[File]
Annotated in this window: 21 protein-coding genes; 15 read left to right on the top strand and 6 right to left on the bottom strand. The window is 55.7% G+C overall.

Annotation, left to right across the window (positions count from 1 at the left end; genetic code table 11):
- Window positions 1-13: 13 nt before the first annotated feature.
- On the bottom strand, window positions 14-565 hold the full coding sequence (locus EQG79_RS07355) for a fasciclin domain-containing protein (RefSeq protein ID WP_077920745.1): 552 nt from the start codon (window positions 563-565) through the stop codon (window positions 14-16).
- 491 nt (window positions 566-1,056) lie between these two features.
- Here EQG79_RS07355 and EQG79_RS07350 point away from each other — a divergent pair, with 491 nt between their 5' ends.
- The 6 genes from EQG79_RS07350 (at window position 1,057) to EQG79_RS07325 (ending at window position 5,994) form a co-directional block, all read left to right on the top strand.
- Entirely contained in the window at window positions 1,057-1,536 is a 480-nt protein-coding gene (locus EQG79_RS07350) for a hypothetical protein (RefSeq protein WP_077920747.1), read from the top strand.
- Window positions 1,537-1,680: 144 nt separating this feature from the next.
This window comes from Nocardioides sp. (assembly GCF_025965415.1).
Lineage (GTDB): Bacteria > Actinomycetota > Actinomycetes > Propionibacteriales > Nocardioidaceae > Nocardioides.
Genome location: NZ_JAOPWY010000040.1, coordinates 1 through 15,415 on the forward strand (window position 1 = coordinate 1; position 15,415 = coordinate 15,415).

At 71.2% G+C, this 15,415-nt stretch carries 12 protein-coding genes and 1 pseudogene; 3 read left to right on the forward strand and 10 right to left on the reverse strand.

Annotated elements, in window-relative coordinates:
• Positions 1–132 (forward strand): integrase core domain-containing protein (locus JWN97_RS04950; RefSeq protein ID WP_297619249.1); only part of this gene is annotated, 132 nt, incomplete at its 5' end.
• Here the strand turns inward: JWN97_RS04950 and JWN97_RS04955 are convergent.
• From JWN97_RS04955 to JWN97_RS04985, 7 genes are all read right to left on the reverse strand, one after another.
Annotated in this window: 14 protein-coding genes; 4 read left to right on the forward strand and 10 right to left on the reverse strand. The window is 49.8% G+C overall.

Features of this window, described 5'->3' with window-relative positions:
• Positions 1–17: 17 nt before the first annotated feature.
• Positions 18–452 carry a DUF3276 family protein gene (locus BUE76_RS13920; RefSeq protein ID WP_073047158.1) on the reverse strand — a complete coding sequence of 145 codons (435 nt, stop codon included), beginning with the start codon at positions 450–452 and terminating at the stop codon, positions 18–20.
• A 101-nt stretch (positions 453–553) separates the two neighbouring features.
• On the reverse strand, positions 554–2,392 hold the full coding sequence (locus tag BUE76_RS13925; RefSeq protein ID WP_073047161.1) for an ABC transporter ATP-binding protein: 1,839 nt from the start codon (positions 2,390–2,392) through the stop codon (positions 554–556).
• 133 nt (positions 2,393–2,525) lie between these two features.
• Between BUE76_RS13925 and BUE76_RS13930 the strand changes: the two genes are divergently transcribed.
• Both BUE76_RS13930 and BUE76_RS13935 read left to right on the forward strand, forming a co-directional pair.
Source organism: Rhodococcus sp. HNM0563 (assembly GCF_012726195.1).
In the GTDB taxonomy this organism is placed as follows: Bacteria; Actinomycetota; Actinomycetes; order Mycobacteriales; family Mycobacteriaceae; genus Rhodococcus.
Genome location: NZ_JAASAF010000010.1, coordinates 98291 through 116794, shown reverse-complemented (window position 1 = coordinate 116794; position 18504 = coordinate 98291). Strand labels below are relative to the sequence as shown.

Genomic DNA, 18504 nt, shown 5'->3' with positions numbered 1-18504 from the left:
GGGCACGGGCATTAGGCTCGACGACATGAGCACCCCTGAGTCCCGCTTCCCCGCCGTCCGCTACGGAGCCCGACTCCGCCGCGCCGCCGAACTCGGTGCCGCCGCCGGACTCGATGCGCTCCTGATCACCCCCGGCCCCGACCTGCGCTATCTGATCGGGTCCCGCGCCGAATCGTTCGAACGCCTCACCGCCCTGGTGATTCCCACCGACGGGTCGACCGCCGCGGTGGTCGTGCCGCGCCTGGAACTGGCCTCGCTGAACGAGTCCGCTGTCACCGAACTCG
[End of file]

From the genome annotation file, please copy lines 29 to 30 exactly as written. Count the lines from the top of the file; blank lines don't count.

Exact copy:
Genome location: NZ_JAASAF010000010.1, coordinates 98291 through 116794, shown reverse-complemented (window position 1 = coordinate 116794; position 18504 = coordinate 98291). Strand labels below are relative to the sequence as shown.

Genomic DNA, 18504 nt, shown 5'->3' with positions numbered 1-18504 from the left: